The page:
Introduction

As I write this, it is several months after Barack Obama was reelected president of the United States. While there are many reasons for his winning a second term, one that stands out is his campaign's use of the ideas in this book; their use led to more engagement with voters online. The Obama campaign used social networking to reach and engage voters, rather than just advertising to them online, as the Romney campaign frequently did. And people responded by showing their online support. For example, at the time of the election on November 6, 2012, the Obama for America Facebook page had 32 million “Likes,” while Mitt Romney's Facebook page had about 12 million. Barack Obama's Twitter feed had nearly 22.8 million followers on Election Day, while Mitt Romney had just 1.7 million.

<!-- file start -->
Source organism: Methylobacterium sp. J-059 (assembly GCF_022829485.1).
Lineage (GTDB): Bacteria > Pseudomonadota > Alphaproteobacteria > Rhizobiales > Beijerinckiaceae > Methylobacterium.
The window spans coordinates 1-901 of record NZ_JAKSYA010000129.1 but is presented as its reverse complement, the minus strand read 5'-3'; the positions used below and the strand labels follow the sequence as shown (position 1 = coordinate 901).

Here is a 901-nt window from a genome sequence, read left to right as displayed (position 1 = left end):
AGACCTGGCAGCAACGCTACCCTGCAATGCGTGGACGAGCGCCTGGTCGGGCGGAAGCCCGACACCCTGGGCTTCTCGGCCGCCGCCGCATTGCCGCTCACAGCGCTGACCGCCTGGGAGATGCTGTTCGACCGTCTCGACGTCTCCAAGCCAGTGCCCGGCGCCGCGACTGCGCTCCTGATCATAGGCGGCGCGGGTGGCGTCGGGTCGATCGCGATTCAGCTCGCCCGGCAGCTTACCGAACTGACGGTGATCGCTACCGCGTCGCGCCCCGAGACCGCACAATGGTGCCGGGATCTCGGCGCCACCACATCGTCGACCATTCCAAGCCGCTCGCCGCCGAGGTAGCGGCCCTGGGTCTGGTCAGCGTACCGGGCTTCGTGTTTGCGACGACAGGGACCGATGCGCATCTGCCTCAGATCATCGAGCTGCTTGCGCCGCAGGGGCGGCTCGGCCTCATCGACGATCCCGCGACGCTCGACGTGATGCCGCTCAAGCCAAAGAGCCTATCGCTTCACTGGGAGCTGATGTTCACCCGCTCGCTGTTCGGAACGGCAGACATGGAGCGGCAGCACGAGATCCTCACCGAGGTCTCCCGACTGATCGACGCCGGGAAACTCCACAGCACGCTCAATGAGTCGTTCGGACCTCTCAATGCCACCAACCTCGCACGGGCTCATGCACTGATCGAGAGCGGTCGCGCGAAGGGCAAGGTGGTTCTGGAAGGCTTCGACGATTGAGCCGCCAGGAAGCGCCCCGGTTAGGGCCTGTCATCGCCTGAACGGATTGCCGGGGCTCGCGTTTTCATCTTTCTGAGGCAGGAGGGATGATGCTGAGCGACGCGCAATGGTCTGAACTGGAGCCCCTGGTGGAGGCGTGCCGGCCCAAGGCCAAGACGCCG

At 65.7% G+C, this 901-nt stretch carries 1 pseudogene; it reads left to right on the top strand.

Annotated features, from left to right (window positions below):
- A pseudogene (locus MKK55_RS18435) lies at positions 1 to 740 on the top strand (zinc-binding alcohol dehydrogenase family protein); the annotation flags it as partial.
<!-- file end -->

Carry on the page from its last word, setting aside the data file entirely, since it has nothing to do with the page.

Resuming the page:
Social networks matter in the daily lives of voters. The Social Media and Political Engagement report from the Pew Research Center's Internet & American Life Project finds that 66 percent of American social media users—or 39 percent of all American adults—have used social media for civic or political activities such as showing support for a candidate, encouraging others to vote, or posting their thoughts about the election. Against that backdrop, we might well speculate that voters engaged with the Obama campaign online may have made the difference in the election.

This significance goes beyond U.S. presidential elections. For any business, nonprofit, or other organization, the old rules of ...

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